Isaya is a 16-year-old teenager from Tanzania. He is the firstborn child in a family of three children. Isaya never had the chance to join school due to his parent’s financial challenges. Despite not going to school, Isaya has been a very hardworking young man who helps his father look after the cattle. Isaya was born healthy and his growth has been normal, until last year when he noticed his right leg was bending inwards. He says the bend was very slight but over time it has increased significantly. Isaya has been walking over a long distance in search of green pasture for his father's cattle. However, due to his leg, Isaya can no longer go out with the cattle. Isaya was diagnosed with right genu valgus, or bowleggedness. His leg is bowed inward so that his knees touch. This condition is typically caused by an excessive accumulation of fluoride in the bones, which often stems from contaminated drinking water. As a result, he is in pain and discomfort after walking. Our medical partner, African Mission Healthcare, is requesting $880 to fund corrective surgery for Isaya. The procedure is scheduled to take place on January 22nd. Treatment will hopefully restore Isaya's mobility, allow him to participate in a variety of activities, and greatly decrease his risk of future complications. Isaya shared, “I am unable to carry out my daily chores because of my leg. Please help me get this treatment so that I can return home and help my parents.”
Jue is a 25-year-old woman who lives with her family in a village in Hmawbi Township, Yangon Division, Burma. Her parents are housekeepers, and her youngest brother is a first-year university student who has been seeking work. Jue used to run a beauty salon, but had to stop working four months ago when her health deteriorated. In her free time, Jue likes to watch the news and videos relating to her work at the beauty salon. She also likes to read books and wants to write a book of her own someday. In August 2020, Jue felt pains in her stomach and chest. She would also experience difficulty breathing sometimes, and she would feel tired when she walked for a longer period of time. Jue went to the clinic in her village, where she received oral medication, but she did not feel better after taking it. She returned to the clinic several times over the course of two months, but her condition continued to worsen – the chest pain, difficulty breathing and feeling of fatigue happened more often. Jue decided to go to another clinic in North Okkala Township in Yangon in November 2020. At the clinic, the doctor listened to her heart with a stethoscope, and informed her that she has a congenital heart condition. The doctor recommended she receive a blood test, an echocardiogram (echo) and an electrocardiogram (ecg) at a hospital. After visiting a hospital to receive those tests, the doctor there told her that she was born with a hole in her heart and that she might need to receive surgery at the general hospital. However, the cost of surgery was too high. Luckily, Jue crossed paths with another former patient and was referred to Watsi's Medical Partner Burma Children Medical Fund (BCMF) to seek assistance with accessing treatment. Fortunately, surgeons at our medical partner can help. On January 24th, U Win will undergo an atrial septal defect closure procedure. Once recovered, her quality of life will significantly improve and she will be able to return to working at her beauty salon. Now, our medical partner, Burma Children Medical Fund, is requesting $1,500 to fund this procedure. Jue shared, “I want to get better as quickly as possible and go back to work. I’m worried about my younger brother. He doesn’t have a job, and he needs to graduate from university. I’m also worried about Covid-19 because nobody has a job right now.”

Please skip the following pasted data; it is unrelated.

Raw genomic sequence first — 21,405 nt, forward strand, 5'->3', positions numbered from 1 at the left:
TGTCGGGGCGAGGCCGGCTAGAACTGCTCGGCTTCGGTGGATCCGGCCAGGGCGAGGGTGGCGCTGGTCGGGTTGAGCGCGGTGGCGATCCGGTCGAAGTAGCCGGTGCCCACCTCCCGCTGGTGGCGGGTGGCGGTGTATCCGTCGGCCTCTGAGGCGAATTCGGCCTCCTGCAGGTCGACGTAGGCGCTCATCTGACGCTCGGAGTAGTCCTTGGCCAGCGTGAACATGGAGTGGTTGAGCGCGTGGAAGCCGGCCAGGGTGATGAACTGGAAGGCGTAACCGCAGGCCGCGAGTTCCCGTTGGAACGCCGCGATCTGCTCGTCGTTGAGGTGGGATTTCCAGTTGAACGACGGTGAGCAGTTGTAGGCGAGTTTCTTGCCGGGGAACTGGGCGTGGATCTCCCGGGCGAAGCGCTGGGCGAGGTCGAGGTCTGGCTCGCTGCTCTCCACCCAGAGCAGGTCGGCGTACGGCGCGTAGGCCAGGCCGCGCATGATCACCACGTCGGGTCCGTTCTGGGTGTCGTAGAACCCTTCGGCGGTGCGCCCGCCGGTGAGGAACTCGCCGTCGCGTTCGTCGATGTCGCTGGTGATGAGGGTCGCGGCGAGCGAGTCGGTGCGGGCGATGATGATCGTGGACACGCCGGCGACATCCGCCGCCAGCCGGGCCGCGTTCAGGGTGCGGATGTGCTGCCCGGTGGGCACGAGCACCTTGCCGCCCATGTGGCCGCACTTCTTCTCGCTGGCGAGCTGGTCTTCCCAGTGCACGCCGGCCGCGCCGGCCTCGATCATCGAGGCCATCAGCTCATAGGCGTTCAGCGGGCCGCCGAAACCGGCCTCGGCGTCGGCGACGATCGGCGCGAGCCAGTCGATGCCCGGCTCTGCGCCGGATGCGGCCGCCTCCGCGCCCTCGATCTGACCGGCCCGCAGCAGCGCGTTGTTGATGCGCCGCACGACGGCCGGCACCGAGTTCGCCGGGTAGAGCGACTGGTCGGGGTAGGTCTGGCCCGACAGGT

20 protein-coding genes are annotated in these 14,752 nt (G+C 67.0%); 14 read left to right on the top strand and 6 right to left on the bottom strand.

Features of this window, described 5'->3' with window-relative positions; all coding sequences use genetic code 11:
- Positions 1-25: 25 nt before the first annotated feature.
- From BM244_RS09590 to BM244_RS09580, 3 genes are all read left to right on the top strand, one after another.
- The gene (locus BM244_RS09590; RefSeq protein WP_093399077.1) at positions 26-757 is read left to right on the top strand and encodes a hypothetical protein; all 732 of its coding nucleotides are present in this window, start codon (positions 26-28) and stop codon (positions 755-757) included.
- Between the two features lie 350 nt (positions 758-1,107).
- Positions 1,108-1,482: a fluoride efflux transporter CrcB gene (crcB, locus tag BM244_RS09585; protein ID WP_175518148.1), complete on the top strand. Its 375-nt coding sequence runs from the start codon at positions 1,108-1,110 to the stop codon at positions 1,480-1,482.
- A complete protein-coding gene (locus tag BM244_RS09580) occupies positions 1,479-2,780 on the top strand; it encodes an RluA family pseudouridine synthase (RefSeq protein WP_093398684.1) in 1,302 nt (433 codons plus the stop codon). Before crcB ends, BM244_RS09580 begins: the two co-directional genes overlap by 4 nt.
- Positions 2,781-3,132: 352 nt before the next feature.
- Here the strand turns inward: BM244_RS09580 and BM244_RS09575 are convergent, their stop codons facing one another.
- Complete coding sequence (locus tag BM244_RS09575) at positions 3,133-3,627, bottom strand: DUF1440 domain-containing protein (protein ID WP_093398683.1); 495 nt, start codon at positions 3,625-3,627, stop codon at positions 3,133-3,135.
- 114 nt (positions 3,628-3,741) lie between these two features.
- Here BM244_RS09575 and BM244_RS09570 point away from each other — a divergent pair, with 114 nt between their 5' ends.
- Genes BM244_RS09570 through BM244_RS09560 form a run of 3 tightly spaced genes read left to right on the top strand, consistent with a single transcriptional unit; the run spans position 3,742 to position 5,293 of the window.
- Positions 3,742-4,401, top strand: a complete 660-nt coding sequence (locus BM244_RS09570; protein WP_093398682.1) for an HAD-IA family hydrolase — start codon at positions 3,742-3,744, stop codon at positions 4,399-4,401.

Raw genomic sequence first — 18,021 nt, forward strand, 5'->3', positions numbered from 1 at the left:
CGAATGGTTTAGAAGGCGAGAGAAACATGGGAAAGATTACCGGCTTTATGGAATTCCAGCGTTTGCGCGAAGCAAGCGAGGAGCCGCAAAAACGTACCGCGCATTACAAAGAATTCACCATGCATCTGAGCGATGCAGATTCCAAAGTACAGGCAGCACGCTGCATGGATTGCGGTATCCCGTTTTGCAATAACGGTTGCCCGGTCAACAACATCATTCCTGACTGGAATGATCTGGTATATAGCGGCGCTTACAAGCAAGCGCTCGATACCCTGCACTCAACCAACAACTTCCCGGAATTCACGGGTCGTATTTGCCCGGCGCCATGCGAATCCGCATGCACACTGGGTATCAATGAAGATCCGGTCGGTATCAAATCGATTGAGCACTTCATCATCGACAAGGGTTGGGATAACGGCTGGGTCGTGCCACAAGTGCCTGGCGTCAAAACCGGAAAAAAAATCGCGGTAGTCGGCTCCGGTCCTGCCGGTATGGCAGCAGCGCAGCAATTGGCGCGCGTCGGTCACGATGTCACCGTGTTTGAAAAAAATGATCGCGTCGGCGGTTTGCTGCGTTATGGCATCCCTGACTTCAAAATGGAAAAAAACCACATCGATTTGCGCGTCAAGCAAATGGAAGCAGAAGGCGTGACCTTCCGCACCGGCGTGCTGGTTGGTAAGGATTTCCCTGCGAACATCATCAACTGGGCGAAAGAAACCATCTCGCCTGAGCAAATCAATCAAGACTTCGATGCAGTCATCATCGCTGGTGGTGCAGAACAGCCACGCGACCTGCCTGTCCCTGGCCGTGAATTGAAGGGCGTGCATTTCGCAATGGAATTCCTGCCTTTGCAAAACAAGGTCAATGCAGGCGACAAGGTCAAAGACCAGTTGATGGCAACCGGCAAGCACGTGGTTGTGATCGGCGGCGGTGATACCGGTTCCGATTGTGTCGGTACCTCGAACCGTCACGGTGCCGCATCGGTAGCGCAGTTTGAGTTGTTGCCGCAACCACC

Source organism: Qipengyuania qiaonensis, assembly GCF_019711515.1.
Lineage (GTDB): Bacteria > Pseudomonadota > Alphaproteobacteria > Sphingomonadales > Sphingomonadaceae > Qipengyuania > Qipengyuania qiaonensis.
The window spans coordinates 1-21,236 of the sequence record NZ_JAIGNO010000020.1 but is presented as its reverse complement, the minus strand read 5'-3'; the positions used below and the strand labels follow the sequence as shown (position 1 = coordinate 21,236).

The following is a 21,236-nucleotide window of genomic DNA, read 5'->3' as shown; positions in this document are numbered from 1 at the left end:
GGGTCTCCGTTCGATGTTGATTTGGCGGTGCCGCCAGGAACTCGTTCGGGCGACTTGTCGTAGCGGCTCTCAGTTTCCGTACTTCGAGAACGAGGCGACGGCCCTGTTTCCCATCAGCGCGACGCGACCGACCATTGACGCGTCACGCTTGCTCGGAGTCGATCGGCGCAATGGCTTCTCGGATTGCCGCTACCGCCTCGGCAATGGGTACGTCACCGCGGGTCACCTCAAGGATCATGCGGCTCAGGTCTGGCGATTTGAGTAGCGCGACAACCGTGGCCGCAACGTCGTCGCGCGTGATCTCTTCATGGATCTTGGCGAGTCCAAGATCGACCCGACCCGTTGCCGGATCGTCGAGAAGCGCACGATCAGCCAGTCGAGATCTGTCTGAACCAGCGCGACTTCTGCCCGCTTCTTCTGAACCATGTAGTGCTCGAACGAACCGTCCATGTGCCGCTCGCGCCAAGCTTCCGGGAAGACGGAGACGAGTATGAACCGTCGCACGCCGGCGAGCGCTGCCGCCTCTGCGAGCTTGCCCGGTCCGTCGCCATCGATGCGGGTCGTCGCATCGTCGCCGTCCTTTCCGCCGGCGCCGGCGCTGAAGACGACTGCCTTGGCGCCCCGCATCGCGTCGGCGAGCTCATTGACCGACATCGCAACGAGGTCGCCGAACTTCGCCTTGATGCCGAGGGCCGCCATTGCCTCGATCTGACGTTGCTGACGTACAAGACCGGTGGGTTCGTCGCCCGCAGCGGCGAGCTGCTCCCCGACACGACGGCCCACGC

Kyarikora is a 52-year-old farmer from Uganda. She is married and a mother to seven children; one son and six daughters. Her son is a motorbike taxi driver; her two eldest daughters are married and small scale farmers; while her other four children are still in school. Kyarikora and her husband both earn a living from small scale farming. For the last year, Kyarikora has been experiencing persistent pain, backache, and other troubling symptoms. She has been diagnosed with premalignant cervical lesion. She needs to undergo a hysterectomy, a procedure in which surgeons will remove her uterus. Our medical partner, African Mission Healthcare Foundation, is requesting $219 to fund Kyarikora's surgery. On January 26th, she will undergo gynecological surgery at our medical partner's care center. Once recovered, Kyarikora will be able to resume her daily activities free of pain. Kyarikora shared, “I have been living a miserable life because of this condition, and I haven’t been able to go for treatment because my income is small. I hope to regain my strength after surgery.”
Godfrey is a 49-year-old manual labourer from Kenya. He currently lives alone since separating with his wife. Godfrey has one daughter who lives with his mother. He works hard in order to support his family. Though Godfrey completed secondary school, he did not attend college, so he started working casual jobs. He mostly works at construction sites. On January 12th, as Godfrey was working, he fell from the first floor of a building under construction and badly injured his right leg. He has sustained a fracture, it is difficult for him to walk, and he is in chronic pain. Fortunately, surgeons at our medical partner can help. On January 28th, Godfrey will undergo a fracture repair procedure, called an open reduction and internal fixation. This procedure will help him walk easily again. Now, our medical partner, African Mission Healthcare Foundation, is requesting $1,049 to fund this procedure. Godfrey shared, “I am so desperate and just don’t know where to go for help. If not for my friend, I would have just stayed in the house with my sick leg. I plead for help so that I can be well to go back to my work to support myself and my daughter."